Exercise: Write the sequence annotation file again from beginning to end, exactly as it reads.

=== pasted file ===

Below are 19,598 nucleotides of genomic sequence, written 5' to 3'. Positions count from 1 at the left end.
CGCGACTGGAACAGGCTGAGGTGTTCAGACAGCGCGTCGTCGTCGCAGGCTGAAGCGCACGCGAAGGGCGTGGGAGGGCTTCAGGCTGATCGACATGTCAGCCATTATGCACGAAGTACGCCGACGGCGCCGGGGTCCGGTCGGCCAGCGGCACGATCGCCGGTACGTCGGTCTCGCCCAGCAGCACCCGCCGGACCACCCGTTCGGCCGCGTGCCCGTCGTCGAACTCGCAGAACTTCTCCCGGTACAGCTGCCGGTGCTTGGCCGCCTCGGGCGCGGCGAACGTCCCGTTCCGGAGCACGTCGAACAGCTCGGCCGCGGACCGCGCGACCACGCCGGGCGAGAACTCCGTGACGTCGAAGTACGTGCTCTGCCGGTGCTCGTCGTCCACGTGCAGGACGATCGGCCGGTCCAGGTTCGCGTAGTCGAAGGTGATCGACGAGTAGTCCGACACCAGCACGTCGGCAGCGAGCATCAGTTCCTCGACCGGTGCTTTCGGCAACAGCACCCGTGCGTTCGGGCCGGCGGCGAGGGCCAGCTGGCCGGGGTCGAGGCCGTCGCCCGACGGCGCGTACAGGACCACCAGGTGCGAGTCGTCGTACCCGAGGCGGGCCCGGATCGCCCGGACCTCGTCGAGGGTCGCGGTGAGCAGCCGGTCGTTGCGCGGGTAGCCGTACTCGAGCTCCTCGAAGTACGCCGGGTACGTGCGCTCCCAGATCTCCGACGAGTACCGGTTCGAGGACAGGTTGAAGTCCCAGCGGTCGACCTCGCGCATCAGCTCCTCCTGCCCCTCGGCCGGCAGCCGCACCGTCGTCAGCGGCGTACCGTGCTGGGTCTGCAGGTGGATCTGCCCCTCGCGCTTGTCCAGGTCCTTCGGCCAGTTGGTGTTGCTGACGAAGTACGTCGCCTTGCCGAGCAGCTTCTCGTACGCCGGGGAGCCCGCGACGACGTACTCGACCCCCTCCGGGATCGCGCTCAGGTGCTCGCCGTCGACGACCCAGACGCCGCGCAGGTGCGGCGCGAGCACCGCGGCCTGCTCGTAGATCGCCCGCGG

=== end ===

Below are 19,598 nucleotides of genomic sequence, written 5' to 3'. Positions count from 1 at the left end.
CGCGACTGGAACAGGCTGAGGTGTTCAGACAGCGCGTCGTCGTCGCAGGCTGAAGCGCACGCGAAGGGCGTGGGAGGGCTTCAGGCTGATCGACATGTCAGCCATTATGCACGAAGTACGCCGACGGCGCCGGGGTCCGGTCGGCCAGCGGCACGATCGCCGGTACGTCGGTCTCGCCCAGCAGCACCCGCCGGACCACCCGTTCGGCCGCGTGCCCGTCGTCGAACTCGCAGAACTTCTCCCGGTACAGCTGCCGGTGCTTGGCCGCCTCGGGCGCGGCGAACGTCCCGTTCCGGAGCACGTCGAACAGCTCGGCCGCGGACCGCGCGACCACGCCGGGCGAGAACTCCGTGACGTCGAAGTACGTGCTCTGCCGGTGCTCGTCGTCCACGTGCAGGACGATCGGCCGGTCCAGGTTCGCGTAGTCGAAGGTGATCGACGAGTAGTCCGACACCAGCACGTCGGCAGCGAGCATCAGTTCCTCGACCGGTGCTTTCGGCAACAGCACCCGTGCGTTCGGGCCGGCGGCGAGGGCCAGCTGGCCGGGGTCGAGGCCGTCGCCCGACGGCGCGTACAGGACCACCAGGTGCGAGTCGTCGTACCCGAGGCGGGCCCGGATCGCCCGGACCTCGTCGAGGGTCGCGGTGAGCAGCCGGTCGTTGCGCGGGTAGCCGTACTCGAGCTCCTCGAAGTACGCCGGGTACGTGCGCTCCCAGATCTCCGACGAGTACCGGTTCGAGGACAGGTTGAAGTCCCAGCGGTCGACCTCGCGCATCAGCTCCTCCTGCCCCTCGGCCGGCAGCCGCACCGTCGTCAGCGGCGTACCGTGCTGGGTCTGCAGGTGGATCTGCCCCTCGCGCTTGTCCAGGTCCTTCGGCCAGTTGGTGTTGCTGACGAAGTACGTCGCCTTGCCGAGCAGCTTCTCGTACGCCGGGGAGCCCGCGACGACGTACTCGACCCCCTCCGGGATCGCGCTCAGGTGCTCGCCGTCGACGACCCAGACGCCGCGCAGGTGCGGCGCGAGCACCGCGGCCTGCTCGTAGATCGCCCGCGG